What is the Morally Appropriate Language in Which to Think and Write? is one of my favorite pieces of writing on the Internet. At its core, the essay is about using translation as a primary form of literary creation in a country as linguistically diverse as India. Put another way, it’s about Arundhati Roy’s quest to bend English in such a way that it captures some of the flavor of India’s many tongues.
While I haven’t read any of Roy’s novels, I recently read a different book that pulls off this feat admirably: Midnight’s Children by Salman Rushdie. One of my favorite scenes from Midnight’s Children is where a mother yells at her child: “Fool from somewhere!”
Roy’s essay covers a lot of ground. If I start quoting from it then I’ll end up reproducing the entire piece here, so I’ll just mention two of my favorite parts. The first one is how English is perceived in the Dalit community:
[English] is also the language of emancipation, the language in which privilege has been eloquently denounced. Annihilation of Caste by Dr. B. R. Ambedkar, the most widely read, widely translated, and devastating denunciation of the Hindu caste system, was written in English. It revolutionized the debate on perhaps the most brutal system of institutionalized injustice that any society has ever dreamed up. How different things would have been had the privileged castes managed to contain Ambedkar’s writing in a language that only his own caste and community could read. Inspired by him, many Dalit activists today see the denial of a quality English education to the underprivileged (in the name of nationalism or anticolonialism) as a continuation of the Brahmin tradition of denying education and literacy—or, for that matter, simply the right to pursue knowledge and accumulate wealth—to people they consider “shudras” and “outcastes.” To make this point, in 2011 the Dalit scholar Chandra Bhan Prasad built a village temple to the Dalit Goddess of English. “She is the symbol of Dalit Renaissance,” he said. “We will use English to rise up the ladder and become free forever.”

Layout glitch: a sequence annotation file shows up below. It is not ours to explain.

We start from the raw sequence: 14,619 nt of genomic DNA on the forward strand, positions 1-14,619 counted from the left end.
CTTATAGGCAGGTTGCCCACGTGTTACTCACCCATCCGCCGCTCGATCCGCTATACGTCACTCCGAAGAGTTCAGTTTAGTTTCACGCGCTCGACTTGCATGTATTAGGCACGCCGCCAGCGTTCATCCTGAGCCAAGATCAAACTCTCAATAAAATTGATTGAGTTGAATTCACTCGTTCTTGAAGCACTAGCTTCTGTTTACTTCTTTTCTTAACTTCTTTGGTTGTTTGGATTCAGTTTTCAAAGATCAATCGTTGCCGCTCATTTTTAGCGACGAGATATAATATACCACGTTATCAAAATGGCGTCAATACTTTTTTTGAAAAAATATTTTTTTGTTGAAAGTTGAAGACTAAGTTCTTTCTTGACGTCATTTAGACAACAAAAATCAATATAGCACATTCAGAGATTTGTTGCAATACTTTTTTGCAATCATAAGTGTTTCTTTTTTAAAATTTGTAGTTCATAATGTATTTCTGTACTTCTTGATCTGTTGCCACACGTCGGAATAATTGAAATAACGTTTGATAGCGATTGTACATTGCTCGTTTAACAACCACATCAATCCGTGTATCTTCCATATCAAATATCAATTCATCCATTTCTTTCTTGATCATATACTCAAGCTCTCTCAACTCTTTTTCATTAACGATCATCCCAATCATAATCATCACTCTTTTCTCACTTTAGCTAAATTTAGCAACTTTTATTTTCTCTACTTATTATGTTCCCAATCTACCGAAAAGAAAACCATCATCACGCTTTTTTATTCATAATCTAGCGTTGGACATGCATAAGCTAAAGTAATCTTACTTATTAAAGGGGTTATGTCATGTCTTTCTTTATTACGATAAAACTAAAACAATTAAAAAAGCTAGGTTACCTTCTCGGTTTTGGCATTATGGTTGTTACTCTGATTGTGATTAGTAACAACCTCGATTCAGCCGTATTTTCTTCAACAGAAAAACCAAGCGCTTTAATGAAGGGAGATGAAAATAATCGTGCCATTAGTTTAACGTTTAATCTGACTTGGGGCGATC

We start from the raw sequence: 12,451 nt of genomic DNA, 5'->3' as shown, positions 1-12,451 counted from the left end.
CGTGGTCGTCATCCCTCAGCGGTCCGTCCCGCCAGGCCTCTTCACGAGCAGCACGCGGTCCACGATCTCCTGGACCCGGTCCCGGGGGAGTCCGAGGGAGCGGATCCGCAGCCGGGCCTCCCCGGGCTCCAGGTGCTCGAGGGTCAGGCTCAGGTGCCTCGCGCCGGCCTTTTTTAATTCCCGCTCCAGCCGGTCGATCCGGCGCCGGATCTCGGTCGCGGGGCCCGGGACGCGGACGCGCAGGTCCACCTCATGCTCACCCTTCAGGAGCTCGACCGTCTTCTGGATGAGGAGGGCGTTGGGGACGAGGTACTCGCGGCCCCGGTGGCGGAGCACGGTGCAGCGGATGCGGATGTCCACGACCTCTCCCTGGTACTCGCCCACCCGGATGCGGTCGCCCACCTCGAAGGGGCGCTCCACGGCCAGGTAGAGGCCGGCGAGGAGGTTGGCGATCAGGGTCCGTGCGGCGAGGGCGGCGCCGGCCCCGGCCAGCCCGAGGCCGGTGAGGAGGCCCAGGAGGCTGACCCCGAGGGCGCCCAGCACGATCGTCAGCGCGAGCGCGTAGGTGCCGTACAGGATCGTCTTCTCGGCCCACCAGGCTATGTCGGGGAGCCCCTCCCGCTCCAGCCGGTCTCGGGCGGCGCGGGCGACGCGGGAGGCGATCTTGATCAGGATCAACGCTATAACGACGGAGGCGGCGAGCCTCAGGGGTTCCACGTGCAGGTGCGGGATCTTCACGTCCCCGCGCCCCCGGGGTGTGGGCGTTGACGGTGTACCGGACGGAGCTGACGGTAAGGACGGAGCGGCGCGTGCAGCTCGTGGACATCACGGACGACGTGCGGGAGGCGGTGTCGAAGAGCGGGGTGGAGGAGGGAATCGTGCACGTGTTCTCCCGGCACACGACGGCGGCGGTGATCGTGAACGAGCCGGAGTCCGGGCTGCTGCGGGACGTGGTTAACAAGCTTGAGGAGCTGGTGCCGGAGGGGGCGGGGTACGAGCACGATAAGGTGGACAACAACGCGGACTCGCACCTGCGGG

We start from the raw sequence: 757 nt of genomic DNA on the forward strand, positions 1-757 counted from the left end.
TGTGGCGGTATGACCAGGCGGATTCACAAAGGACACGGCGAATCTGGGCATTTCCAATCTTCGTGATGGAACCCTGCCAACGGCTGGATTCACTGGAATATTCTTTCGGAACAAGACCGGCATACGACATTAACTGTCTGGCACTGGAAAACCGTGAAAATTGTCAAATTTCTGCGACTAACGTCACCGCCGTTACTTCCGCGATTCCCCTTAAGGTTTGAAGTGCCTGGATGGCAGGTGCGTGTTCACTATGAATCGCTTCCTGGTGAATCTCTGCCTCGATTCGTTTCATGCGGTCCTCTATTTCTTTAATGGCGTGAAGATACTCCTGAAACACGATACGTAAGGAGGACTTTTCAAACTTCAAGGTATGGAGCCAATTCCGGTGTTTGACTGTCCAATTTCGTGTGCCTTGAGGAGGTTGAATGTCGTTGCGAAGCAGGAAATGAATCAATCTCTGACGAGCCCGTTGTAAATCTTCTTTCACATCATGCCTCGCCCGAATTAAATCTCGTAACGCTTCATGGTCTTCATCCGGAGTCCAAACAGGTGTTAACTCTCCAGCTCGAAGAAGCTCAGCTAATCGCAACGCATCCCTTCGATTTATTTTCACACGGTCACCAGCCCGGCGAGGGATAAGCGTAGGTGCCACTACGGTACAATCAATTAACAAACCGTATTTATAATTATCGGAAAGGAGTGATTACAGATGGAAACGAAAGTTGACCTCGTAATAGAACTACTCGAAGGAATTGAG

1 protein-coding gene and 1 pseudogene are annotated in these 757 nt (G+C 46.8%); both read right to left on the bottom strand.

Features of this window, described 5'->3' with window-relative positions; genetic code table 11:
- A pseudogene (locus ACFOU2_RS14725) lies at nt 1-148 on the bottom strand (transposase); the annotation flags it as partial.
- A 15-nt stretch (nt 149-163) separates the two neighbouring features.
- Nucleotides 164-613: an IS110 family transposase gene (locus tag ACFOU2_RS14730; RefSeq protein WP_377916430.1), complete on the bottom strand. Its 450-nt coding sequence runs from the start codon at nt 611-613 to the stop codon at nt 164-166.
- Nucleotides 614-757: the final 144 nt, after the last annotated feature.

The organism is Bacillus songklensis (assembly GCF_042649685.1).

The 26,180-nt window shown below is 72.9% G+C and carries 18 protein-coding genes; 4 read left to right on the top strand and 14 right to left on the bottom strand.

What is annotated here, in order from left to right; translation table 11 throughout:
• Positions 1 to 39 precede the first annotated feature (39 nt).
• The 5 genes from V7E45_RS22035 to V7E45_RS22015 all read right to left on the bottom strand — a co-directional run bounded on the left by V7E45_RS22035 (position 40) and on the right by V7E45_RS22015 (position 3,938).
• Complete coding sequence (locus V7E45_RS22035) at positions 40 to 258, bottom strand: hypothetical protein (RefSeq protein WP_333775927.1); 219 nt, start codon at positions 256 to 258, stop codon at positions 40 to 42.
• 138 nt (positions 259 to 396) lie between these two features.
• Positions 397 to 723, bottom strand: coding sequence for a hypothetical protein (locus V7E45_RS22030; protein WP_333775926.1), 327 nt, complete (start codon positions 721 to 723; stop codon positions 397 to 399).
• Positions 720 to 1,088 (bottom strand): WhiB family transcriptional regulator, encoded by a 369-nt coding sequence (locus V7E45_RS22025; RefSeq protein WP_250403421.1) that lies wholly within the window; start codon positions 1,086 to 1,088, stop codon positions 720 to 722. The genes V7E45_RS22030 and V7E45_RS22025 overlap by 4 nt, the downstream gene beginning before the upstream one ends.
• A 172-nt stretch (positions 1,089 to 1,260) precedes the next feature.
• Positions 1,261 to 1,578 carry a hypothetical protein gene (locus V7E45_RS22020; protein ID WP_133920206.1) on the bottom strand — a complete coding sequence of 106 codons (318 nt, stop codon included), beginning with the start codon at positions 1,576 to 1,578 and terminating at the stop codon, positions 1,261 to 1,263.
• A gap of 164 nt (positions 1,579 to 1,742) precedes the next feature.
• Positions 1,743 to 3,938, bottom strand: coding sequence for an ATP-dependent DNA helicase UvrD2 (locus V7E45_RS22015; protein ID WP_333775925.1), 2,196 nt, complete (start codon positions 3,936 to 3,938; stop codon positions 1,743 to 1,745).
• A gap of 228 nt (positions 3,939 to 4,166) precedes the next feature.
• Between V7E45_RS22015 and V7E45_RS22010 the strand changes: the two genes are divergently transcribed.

The second one is about how Devanagari—associated at the time and perhaps even now with Brahamanical oppression—came to be the primary script in which modern Hindi is written, erasing the once-popular Kaithi script from public memory:
In order to clearly define itself and mark itself off from other competing constituencies, the newly emerging Hindu constituency [in British India] needed cultural symbols—something to fire the imagination of its evangelists and its potential recruits. The holy cow and the holy script became the chosen vehicles for mobilization. Gau Rakshak (cow protection) societies proliferated, and simultaneously the demand was raised that Devanagari (Deva as in Dio/God—the script of the Gods) be officially accepted as a second script for Urdu. Devanagari, originally known as Babhni, was the script of Brahmins and had, like Sanskrit, been jealously guarded, its purity protected from the “polluting influence” of lower castes, who had, for centuries, been denied the right to learn Sanskrit. But the changing times now required that it be promoted as the indigenous script of “the people.” In fact, the more widely used script at the time was a script called Kaithi. But Kaithi was used by non-Brahmin castes like the Kayasthas, who were seen to be partial to Muslims. Extraordinarily, in a matter of a few decades, Kaithi was not just discarded, but erased from public memory.
I’d never heard of Kaithi before reading this essay. Digging around a bit, I found a wonderful piece about the script on Satyagraha: कभी हिंदी और उर्दू से ज़्यादा इस्तेमाल होने वाली कैथी खत्म कैसे हो गई?